Influence of Directly Injected Gasoline and Porosity Fraction on the Thermal Properties of HCCI Combustion Chamber Deposits

2015-09-06
2015-24-2449
The limited operational range of low temperature combustion engines is influenced by near-wall conditions. A major factor is the accumulation and burn-off of combustion chamber deposits. Previous studies have begun to characterize in-situ combustion chamber deposit thermal properties with the end goal of understanding, and subsequently replicating the beneficial effects of CCD on HCCI combustion. Combustion chamber deposit thermal diffusivity was found to differ depending on location within the chamber, with significant initial spatial variations, but a certain level of convergence as equilibrium CCD thickness is reached. A previous study speculatively attributed these spatially dependent CCD diffusivity differences to either local differences in morphology, or interactions with the fuel-air charge in the DI engine. In this work, the influence of directly injected gasoline on CCD thermal diffusivity is measured using the in-situ technique based on fast thermocouple signals.
Technical Paper

In-Cylinder Thermodynamic Analysis for Performance Engine Development

2012-04-16
2012-01-1170
This research describes several data processing and analysis techniques that can be used to quantify indicated torque losses associated with in-cylinder thermodynamic events. The detailed thermodynamic techniques are intended to aid the development of performance engines under high-load conditions. This study investigates potential IMEP gains that could be made to an engine based on evaluating cylinder and manifold pressure data collected during wide-open-throttle operation. Examination of the data can guide engine design changes by exposing inefficiencies that may have otherwise gone unnoticed. Examples of calibration adjustments and physical intake and exhaust manifold design changes are also presented to validate the data analysis techniques presented. The research data sets were recorded using a 5.3L V8 engine in conjunction with a highly-controlled transient dynamometer.
Technical Paper

First and Second Law Analyses of a Naturally-Aspirated, Miller Cycle, SI Engine with Late Intake Valve Closure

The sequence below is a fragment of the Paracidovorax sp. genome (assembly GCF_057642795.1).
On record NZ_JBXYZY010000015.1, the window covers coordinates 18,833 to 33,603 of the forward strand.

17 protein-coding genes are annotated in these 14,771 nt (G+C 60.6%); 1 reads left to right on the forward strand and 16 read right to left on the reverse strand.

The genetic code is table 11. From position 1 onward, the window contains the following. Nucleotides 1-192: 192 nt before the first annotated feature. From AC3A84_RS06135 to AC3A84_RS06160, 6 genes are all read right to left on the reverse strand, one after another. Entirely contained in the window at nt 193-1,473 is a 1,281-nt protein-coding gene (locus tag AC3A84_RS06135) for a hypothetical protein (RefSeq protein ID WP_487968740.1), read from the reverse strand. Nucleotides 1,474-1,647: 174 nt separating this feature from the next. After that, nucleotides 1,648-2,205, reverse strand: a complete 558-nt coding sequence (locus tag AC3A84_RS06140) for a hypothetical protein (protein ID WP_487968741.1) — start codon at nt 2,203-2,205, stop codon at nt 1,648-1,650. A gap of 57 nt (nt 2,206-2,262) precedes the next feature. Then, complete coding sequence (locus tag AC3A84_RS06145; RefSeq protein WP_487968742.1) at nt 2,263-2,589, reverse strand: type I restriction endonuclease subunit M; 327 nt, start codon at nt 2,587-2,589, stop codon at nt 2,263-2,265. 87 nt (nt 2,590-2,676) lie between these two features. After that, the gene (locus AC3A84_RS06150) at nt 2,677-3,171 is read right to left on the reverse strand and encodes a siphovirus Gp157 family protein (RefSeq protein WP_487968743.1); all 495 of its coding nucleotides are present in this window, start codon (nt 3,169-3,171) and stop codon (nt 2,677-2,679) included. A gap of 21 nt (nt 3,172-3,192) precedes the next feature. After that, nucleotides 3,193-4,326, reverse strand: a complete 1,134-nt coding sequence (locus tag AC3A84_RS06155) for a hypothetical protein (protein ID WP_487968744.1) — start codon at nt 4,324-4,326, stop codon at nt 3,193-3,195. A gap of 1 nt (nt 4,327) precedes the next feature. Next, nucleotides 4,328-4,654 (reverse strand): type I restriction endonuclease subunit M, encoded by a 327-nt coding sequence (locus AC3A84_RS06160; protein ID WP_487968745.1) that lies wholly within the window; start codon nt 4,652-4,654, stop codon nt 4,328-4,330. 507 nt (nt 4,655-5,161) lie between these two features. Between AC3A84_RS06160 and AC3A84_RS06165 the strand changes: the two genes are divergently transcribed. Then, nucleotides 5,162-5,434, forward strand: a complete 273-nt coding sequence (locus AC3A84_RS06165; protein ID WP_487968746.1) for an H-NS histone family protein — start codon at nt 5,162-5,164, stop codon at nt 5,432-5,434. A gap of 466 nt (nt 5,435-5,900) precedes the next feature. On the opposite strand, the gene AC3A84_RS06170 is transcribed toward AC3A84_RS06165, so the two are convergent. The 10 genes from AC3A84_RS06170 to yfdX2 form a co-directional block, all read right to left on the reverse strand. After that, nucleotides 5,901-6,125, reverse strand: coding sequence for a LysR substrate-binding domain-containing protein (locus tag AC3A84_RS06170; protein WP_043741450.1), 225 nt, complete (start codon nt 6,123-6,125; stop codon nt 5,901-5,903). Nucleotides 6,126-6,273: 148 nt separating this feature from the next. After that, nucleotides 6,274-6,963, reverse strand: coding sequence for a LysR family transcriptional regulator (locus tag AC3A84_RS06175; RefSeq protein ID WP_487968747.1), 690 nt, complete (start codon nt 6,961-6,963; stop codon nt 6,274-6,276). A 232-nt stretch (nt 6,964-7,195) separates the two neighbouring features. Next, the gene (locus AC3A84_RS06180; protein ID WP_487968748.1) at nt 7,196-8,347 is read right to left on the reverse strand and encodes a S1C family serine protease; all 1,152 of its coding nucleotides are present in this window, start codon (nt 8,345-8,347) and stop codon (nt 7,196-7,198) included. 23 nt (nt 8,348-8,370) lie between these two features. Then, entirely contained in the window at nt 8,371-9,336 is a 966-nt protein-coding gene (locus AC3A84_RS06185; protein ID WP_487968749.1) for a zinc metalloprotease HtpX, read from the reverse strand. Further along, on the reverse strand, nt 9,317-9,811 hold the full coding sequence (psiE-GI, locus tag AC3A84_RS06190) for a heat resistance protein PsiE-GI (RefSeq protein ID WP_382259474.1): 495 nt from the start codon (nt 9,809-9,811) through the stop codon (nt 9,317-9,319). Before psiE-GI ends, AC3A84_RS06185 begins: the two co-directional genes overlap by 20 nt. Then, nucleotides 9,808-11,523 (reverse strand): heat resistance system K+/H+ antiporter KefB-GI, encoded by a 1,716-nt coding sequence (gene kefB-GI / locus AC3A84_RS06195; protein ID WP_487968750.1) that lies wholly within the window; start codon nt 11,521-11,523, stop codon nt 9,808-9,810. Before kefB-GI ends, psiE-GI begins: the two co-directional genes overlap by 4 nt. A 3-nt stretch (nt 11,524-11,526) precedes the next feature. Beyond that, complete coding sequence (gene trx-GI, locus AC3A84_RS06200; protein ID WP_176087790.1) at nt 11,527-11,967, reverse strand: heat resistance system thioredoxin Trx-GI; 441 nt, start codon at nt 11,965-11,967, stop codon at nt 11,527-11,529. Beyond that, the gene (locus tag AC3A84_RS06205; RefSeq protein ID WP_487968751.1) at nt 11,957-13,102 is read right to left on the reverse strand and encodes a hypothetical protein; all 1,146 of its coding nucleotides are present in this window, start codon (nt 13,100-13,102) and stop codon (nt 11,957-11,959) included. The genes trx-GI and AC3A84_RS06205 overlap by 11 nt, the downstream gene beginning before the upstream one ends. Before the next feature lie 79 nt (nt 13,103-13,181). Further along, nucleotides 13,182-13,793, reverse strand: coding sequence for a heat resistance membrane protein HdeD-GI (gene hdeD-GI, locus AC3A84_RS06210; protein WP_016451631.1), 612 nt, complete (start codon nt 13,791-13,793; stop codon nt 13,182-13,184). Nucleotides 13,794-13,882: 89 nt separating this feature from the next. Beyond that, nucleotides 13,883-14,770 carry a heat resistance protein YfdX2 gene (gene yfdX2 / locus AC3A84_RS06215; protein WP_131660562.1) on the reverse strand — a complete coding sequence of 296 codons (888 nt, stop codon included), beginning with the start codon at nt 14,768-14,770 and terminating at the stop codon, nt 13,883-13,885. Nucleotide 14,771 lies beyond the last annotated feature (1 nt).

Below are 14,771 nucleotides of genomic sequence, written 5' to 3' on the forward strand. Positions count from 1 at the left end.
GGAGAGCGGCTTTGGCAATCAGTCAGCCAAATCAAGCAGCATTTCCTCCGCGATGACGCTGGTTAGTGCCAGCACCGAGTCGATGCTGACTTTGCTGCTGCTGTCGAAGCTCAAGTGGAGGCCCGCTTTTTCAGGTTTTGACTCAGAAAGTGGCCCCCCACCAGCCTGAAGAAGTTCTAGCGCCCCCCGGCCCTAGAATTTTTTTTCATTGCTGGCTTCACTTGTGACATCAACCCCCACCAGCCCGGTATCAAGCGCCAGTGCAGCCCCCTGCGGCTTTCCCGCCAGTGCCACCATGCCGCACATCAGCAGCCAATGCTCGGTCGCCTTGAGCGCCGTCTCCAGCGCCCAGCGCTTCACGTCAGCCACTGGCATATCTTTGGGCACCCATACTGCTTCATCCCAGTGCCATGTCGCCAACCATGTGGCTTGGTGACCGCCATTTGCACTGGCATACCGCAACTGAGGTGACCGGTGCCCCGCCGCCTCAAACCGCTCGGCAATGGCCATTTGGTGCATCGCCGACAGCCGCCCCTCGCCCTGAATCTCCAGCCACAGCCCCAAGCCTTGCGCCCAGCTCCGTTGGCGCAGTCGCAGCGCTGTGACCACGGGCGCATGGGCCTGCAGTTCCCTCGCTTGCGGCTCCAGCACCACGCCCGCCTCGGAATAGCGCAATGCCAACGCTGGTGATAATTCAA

1998-02-23
980889
A naturally-aspirated, Miller cycle, Spark-Ignition (SI) engine that controls output with variable intake valve closure is compared to a conventionally-throttled engine using computer simulation. Based on First and Second Law analyses, the two load control strategies are compared in detail through one thermodynamic cycle at light load conditions and over a wide range of loads at 2000 rpm. The Miller Cycle engine can use late intake valve closure (LIVC) to control indicated output down to 35% of the maximum, but requires supplemental throttling at lighter loads. The First Law analysis shows that the Miller cycle increases indicated thermal efficiency at light loads by as much as 6.3%, primarily due to reductions in pumping and compression work while heat transfer losses are comparable.
Journal Article

Development of a Phenomenological Dual-Fuel Natural Gas Diesel Engine Simulation and Its Use for Analysis of Transient Operations

2014-10-13
2014-01-2546
Abundant supply of Natural Gas (NG) is U.S. and cost-advantage compared to diesel provides impetus for engineers to use alternative gaseous fuels in existing engines. Dual-fuel natural gas engines preserve diesel thermal efficiencies and reduce fuel cost without imposing consumer range anxiety. Increased complexity poses several challenges, including the transient response of an engine with direct injection of diesel fuel and injection of Compressed Natural Gas (CNG) upstream of the intake manifold. A 1-D simulation of a Cummins ISX heavy duty, dual-fuel, natural gas-diesel engine is developed in the GT-Power environment to study and improve transient response. The simulated Variable Geometry Turbine (VGT)behavior, intake and exhaust geometry, valve timings and injector models are validated through experimental results. A triple Wiebe combustion model is applied to characterize experimental combustion results for both diesel and dual-fuel operation.
Technical Paper